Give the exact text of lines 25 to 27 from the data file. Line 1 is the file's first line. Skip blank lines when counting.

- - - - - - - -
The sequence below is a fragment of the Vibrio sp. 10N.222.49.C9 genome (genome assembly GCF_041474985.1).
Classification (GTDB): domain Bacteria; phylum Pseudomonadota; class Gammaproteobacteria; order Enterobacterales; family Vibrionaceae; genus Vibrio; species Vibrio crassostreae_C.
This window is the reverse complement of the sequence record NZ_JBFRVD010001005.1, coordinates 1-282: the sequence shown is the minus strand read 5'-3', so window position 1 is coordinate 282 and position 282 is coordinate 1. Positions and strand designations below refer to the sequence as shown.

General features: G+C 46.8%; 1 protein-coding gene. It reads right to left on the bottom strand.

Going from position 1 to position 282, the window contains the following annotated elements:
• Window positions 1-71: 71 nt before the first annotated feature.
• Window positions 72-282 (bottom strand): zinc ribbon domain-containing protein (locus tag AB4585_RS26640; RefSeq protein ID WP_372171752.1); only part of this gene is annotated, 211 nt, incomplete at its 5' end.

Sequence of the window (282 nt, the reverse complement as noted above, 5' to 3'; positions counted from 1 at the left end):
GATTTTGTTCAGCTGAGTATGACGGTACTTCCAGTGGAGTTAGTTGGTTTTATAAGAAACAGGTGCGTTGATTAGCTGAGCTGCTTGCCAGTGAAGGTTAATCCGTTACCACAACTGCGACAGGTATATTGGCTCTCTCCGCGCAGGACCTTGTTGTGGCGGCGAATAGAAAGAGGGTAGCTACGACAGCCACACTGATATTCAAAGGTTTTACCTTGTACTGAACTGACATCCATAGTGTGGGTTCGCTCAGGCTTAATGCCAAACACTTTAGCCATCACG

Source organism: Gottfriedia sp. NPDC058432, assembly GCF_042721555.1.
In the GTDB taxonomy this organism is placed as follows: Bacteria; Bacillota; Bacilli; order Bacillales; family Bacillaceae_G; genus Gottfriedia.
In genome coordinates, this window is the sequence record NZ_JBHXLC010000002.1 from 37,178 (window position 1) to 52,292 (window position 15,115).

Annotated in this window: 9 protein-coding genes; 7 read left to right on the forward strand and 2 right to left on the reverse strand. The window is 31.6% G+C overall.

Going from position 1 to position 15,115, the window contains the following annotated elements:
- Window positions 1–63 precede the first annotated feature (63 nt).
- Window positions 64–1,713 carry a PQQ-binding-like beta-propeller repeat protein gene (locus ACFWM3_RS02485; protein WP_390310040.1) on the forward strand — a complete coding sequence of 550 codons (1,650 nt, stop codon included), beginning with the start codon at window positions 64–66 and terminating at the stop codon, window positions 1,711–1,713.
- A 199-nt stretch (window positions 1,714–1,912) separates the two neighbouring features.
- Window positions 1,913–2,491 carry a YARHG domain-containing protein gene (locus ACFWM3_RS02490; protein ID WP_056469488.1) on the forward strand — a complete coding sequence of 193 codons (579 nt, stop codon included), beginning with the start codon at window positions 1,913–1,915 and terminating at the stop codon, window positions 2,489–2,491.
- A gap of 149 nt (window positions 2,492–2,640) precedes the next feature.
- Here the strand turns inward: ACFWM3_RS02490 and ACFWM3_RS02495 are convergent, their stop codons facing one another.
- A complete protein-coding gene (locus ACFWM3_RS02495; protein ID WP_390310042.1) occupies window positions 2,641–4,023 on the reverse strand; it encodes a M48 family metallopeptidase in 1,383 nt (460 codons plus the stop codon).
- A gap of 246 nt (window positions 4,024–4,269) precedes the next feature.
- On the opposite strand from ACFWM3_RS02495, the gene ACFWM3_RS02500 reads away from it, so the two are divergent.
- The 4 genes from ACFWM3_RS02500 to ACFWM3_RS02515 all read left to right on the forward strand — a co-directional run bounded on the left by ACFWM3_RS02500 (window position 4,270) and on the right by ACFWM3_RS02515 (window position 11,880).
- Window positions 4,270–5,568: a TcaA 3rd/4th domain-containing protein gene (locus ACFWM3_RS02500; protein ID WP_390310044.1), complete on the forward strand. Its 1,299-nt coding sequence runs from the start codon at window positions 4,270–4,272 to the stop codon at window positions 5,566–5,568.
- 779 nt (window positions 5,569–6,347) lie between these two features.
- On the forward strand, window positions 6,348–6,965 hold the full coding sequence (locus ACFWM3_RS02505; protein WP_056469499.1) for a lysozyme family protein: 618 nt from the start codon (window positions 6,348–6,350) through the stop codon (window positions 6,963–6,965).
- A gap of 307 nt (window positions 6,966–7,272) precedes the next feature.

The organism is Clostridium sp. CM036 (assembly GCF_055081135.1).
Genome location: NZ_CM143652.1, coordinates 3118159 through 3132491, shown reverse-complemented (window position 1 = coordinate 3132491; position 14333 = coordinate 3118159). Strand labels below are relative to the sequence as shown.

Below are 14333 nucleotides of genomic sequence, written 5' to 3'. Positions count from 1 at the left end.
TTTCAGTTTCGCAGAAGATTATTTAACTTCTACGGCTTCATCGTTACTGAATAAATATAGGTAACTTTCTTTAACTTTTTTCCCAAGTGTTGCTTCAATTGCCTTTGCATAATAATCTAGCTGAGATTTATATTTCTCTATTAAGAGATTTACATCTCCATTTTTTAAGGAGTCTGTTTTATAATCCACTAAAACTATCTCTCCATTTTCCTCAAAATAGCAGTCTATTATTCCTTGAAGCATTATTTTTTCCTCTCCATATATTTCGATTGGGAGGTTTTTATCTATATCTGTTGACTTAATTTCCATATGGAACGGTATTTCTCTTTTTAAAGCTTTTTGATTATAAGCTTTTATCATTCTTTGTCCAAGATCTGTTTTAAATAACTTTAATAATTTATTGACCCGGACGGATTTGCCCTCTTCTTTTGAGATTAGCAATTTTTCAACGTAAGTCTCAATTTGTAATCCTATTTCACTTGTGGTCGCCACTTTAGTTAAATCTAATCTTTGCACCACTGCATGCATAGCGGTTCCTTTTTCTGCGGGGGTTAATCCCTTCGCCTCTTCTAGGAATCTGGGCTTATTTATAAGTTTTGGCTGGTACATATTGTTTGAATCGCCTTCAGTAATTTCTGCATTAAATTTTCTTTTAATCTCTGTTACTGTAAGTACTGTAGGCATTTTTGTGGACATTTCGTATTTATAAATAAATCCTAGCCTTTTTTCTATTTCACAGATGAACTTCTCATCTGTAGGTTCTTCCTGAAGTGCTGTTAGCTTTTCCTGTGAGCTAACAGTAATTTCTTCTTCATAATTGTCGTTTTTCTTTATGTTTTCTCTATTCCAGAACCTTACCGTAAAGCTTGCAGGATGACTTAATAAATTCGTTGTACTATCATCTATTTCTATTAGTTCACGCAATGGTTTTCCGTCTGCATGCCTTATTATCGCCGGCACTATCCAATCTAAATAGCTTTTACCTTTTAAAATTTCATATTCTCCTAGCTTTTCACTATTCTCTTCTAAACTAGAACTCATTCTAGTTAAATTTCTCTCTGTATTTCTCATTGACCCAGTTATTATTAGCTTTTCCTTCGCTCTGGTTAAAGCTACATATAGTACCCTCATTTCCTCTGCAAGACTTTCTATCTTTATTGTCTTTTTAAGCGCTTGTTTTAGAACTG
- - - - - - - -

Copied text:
- Window positions 4,270–5,568: a TcaA 3rd/4th domain-containing protein gene (locus ACFWM3_RS02500; protein ID WP_390310044.1), complete on the forward strand. Its 1,299-nt coding sequence runs from the start codon at window positions 4,270–4,272 to the stop codon at window positions 5,566–5,568.
- 779 nt (window positions 5,569–6,347) lie between these two features.
- On the forward strand, window positions 6,348–6,965 hold the full coding sequence (locus ACFWM3_RS02505; protein WP_056469499.1) for a lysozyme family protein: 618 nt from the start codon (window positions 6,348–6,350) through the stop codon (window positions 6,963–6,965).